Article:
A few species of squamate reptiles contain both oviparous (egg-laying) and viviparous (live-bearing) populations, and thus offer exceptional opportunities to test adaptationist hypotheses on the determinants of reproductive output. We focus on the hypothesis that maternal body-volume constrains reproductive output in squamate reptiles. If females are "full" of eggs, what happens when viviparity evolves within a lineage? Eggs increase in volume and mass during development, primarily due to the uptake of water, so how can they be accommodated within the mother's abdomen? We predict that the resultant increase in relative clutch mass (RCM) will be lessened by (1) a decrease in reproductive output (by reducing the number or size of offspring), and/or (2) an increase in maternal body-volume (via modifications of size or shape of adult females). Our comparisons of conspecific oviparous and viviparous lizards (Lerista bougainvillii) confirm that live-bearers carry heavier clutches (in both absolute and relative terms) and show the predicted shifts in body size and shape of reproductive females. However, offspring size and number were unaffected by the evolution of viviparity, and the shifts in maternal morphology were too small to fully offset the increase in clutch mass. Thus, RCMs increased by 50%, indicating that viviparous females produced clutches which more completely filled the space available in the abdominal cavity. We conclude that maternal body-volume does play a role in determining reproductive output, but that the observed clutch masses may be optimized, rather than maximized, with respect to the abdominal space available.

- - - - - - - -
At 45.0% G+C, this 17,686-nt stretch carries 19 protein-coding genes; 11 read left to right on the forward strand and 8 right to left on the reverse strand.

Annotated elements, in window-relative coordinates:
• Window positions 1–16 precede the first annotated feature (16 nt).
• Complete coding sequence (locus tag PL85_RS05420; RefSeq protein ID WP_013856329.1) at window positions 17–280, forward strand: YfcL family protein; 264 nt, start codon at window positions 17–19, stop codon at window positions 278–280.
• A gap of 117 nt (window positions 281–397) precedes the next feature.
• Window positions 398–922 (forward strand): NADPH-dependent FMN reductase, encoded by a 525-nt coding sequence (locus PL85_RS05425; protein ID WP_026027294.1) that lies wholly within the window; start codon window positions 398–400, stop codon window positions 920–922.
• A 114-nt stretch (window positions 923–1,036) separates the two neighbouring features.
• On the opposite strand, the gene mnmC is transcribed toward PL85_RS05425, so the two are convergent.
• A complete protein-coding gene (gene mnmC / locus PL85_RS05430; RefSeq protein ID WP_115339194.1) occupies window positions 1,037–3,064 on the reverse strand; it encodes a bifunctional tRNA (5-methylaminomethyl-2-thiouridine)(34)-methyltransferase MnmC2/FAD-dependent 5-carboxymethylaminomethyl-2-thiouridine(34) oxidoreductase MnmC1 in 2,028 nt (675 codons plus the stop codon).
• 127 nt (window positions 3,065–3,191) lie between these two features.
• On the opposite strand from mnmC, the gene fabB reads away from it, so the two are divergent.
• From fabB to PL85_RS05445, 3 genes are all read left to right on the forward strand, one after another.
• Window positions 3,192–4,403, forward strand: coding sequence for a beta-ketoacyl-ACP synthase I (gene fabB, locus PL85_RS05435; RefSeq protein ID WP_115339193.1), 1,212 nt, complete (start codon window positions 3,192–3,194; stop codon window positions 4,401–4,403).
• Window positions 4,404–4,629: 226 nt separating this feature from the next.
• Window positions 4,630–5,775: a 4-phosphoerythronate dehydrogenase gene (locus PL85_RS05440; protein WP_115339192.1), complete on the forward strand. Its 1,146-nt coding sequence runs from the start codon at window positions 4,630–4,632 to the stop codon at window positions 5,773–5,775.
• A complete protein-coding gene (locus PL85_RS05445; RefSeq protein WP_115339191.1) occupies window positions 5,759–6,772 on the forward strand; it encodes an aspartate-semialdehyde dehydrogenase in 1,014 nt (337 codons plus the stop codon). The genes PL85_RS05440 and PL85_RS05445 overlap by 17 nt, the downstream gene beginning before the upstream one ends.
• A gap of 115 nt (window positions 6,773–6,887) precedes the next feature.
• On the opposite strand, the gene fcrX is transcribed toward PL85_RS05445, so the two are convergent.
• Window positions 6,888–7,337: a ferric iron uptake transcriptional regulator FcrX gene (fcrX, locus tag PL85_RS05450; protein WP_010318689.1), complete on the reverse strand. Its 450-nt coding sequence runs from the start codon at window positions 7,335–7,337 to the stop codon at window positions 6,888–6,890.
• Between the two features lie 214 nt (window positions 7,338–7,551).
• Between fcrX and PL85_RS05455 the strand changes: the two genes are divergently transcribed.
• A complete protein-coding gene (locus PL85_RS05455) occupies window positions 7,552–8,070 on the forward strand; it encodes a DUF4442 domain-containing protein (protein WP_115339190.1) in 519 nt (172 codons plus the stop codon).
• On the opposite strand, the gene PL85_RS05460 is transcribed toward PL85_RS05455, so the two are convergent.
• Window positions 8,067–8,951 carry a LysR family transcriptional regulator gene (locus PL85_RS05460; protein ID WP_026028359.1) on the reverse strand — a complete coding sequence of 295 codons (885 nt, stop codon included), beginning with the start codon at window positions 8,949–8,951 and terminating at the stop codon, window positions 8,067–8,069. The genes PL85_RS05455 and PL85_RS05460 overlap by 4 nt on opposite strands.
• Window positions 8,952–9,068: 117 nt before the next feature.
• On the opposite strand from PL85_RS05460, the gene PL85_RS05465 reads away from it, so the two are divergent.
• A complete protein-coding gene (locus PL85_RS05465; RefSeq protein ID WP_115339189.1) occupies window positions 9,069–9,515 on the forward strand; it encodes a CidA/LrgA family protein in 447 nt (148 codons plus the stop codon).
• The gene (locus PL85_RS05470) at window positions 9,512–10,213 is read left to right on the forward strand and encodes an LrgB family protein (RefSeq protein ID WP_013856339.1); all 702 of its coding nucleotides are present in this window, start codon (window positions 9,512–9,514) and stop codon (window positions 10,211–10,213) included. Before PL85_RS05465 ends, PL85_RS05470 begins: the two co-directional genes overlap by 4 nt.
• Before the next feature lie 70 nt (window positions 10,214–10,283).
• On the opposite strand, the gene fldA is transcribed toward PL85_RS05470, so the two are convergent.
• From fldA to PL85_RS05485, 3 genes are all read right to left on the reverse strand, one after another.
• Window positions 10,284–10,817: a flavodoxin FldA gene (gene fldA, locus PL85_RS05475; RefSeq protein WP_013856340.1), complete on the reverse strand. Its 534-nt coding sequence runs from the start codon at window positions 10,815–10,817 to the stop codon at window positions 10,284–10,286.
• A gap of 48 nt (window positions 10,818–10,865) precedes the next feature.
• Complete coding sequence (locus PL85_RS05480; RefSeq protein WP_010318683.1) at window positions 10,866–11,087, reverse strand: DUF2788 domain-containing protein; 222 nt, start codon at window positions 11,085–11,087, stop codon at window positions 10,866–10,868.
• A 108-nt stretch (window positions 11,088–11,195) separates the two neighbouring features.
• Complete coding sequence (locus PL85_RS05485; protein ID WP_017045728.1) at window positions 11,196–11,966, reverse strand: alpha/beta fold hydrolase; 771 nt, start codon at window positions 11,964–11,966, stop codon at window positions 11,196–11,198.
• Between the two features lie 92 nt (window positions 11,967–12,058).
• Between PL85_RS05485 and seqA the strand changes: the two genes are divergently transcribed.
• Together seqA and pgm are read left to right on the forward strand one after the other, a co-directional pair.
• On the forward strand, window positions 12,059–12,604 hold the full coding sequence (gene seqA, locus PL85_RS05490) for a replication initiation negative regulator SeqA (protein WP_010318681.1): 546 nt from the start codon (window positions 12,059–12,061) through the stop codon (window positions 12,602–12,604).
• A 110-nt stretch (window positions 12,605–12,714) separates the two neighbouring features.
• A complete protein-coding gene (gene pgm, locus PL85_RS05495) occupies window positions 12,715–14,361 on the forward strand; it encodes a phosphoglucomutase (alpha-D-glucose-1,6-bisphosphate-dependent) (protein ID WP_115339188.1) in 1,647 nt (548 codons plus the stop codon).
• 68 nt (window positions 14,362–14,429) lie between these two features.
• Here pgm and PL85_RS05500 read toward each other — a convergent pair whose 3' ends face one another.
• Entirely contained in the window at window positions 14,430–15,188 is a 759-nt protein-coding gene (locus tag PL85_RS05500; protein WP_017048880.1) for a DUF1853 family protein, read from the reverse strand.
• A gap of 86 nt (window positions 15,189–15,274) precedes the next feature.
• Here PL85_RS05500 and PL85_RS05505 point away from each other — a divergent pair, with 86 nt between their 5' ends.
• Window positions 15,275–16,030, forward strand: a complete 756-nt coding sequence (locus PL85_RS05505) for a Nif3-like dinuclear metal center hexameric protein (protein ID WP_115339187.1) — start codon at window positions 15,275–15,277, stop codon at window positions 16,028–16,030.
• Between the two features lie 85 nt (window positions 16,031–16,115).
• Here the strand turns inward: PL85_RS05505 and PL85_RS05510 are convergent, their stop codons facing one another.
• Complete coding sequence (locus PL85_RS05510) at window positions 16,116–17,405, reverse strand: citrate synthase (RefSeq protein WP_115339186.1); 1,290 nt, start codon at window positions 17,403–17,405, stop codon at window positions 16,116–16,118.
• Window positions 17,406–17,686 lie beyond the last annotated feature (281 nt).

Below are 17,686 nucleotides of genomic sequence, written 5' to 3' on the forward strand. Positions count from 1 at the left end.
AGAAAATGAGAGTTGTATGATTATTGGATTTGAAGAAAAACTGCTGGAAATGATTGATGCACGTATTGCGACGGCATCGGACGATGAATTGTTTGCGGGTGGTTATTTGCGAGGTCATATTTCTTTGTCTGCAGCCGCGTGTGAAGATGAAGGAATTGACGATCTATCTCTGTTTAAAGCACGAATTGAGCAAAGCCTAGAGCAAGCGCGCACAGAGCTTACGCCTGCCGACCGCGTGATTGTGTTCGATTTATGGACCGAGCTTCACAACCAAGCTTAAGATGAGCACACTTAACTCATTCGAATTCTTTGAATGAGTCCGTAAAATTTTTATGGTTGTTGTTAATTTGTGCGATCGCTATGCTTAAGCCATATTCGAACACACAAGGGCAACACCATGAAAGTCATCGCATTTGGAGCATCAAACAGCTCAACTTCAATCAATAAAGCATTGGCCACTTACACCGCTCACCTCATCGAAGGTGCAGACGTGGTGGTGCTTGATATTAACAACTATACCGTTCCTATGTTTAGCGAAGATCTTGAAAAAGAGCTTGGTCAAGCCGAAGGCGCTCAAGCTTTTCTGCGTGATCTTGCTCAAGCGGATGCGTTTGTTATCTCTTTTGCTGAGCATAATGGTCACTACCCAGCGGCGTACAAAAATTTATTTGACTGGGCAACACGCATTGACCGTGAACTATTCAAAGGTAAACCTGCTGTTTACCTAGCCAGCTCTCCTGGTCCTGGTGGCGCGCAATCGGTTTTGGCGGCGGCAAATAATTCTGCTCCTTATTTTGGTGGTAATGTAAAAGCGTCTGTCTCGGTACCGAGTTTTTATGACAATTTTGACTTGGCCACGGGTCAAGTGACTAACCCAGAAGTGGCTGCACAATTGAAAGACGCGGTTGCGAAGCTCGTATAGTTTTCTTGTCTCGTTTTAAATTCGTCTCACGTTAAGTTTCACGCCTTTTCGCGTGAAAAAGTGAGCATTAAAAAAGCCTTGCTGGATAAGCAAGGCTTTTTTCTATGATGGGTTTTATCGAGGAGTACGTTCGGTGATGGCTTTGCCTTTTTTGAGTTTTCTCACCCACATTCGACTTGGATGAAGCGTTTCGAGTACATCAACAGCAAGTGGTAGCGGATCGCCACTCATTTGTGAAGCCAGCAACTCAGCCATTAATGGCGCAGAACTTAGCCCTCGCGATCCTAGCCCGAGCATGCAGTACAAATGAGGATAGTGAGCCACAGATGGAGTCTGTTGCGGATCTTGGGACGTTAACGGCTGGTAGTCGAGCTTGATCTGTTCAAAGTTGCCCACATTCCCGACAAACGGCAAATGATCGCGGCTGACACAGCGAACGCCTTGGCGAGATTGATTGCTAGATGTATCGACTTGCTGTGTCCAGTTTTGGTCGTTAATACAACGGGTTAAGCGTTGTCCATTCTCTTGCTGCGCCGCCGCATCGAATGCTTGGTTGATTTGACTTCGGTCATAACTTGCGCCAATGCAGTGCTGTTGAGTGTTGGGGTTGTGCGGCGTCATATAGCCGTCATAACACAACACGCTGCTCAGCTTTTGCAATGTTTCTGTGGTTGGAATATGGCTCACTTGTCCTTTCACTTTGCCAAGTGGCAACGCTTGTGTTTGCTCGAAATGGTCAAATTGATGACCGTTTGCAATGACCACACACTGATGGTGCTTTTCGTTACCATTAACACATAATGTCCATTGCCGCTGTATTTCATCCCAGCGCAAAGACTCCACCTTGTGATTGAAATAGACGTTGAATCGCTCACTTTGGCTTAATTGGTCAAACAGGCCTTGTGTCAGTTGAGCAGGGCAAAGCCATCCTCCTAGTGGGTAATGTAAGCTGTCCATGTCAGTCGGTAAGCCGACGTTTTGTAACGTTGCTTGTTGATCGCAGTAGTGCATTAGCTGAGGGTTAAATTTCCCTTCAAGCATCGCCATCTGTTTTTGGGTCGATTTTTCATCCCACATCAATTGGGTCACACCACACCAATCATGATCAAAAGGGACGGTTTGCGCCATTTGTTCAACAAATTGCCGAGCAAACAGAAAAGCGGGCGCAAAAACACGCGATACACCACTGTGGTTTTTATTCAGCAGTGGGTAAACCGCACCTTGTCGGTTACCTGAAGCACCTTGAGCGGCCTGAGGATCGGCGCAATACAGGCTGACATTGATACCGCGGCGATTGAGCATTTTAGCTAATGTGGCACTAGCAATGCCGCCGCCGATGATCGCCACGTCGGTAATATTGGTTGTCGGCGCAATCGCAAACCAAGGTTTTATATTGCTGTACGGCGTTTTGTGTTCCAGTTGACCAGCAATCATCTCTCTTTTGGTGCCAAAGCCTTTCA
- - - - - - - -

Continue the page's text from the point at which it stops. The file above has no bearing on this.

- Life history
- Reproductive output